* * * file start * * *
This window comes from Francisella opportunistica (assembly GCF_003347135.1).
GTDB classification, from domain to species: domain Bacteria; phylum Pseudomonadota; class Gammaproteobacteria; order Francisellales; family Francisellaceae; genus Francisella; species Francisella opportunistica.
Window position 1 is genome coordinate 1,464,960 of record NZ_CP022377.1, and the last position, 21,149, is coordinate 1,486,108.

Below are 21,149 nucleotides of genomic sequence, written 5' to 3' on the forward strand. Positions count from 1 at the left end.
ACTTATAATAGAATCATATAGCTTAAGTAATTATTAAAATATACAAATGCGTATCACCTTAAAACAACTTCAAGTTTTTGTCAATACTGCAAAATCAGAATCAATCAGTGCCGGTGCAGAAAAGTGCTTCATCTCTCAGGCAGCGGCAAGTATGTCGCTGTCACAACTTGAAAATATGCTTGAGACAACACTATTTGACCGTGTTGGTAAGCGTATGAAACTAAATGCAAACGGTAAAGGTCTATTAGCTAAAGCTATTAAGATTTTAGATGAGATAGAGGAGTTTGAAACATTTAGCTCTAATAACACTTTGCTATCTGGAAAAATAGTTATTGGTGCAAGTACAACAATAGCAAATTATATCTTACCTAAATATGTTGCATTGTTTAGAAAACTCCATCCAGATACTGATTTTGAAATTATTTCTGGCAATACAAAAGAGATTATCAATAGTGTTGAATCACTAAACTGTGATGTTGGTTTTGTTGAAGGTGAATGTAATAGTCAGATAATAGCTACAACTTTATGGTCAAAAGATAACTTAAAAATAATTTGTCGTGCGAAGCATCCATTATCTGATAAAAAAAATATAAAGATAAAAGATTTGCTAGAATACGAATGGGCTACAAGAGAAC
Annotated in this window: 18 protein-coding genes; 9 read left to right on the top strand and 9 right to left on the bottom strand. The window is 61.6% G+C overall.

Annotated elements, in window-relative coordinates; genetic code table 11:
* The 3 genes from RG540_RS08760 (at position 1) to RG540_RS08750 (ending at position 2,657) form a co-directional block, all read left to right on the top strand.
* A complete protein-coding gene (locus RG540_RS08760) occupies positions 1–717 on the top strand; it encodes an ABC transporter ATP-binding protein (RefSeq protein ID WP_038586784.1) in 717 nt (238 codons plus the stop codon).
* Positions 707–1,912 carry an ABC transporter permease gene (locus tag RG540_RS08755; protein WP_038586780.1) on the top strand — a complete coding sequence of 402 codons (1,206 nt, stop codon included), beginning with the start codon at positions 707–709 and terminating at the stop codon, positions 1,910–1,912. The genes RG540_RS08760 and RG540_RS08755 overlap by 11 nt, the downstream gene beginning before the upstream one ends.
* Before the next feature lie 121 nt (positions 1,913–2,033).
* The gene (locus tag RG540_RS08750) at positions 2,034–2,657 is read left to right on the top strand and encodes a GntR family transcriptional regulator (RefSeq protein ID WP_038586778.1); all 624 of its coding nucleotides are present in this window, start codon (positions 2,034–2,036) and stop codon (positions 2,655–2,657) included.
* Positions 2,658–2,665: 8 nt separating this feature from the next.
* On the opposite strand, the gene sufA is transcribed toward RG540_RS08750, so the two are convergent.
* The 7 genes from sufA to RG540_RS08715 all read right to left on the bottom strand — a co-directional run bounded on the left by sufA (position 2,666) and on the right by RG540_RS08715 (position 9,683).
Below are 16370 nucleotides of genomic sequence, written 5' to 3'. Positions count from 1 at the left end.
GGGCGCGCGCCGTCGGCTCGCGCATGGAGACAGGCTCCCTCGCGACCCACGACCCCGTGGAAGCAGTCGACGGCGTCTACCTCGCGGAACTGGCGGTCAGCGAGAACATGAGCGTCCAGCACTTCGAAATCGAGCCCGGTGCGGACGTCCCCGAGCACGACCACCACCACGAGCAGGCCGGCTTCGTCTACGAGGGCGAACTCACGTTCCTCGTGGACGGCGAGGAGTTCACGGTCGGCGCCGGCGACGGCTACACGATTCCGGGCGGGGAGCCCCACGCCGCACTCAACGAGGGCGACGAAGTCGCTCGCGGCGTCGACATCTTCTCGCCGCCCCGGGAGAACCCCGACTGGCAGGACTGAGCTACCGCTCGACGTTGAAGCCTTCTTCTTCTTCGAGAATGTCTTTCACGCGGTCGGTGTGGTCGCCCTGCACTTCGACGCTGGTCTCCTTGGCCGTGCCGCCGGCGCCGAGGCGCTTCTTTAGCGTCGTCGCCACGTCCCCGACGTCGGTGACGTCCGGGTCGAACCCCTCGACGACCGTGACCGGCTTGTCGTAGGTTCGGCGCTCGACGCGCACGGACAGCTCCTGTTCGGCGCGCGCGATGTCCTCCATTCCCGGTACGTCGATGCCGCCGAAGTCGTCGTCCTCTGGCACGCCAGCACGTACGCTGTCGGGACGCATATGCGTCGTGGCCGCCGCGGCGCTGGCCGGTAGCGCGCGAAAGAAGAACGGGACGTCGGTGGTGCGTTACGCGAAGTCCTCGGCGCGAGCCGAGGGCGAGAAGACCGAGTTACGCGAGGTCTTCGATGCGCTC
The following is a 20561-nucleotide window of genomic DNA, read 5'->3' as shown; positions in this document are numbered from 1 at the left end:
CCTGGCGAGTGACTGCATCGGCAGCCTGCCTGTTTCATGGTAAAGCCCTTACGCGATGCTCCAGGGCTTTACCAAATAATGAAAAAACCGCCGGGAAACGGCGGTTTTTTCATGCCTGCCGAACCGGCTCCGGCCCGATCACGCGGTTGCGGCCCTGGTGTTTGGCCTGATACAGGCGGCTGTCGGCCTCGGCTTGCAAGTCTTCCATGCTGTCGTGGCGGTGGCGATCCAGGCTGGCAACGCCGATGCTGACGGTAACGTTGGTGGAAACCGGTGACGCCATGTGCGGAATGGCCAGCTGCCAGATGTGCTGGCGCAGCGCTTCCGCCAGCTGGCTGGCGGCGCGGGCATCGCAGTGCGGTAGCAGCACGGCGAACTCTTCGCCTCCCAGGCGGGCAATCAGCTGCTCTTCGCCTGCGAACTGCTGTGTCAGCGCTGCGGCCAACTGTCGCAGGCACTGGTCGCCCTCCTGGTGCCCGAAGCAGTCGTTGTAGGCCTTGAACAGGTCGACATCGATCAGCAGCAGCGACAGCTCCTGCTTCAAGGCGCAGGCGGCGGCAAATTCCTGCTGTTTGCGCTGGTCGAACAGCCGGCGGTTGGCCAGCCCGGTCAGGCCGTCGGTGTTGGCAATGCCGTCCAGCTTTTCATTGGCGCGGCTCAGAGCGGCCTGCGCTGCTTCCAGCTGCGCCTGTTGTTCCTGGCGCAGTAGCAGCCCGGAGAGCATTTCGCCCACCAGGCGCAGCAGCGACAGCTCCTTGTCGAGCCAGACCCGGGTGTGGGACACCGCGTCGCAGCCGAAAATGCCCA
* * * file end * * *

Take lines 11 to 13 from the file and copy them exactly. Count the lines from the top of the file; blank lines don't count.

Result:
* Before the next feature lie 121 nt (positions 1,913–2,033).
* The gene (locus tag RG540_RS08750) at positions 2,034–2,657 is read left to right on the top strand and encodes a GntR family transcriptional regulator (RefSeq protein ID WP_038586778.1); all 624 of its coding nucleotides are present in this window, start codon (positions 2,034–2,036) and stop codon (positions 2,655–2,657) included.
* Positions 2,658–2,665: 8 nt separating this feature from the next.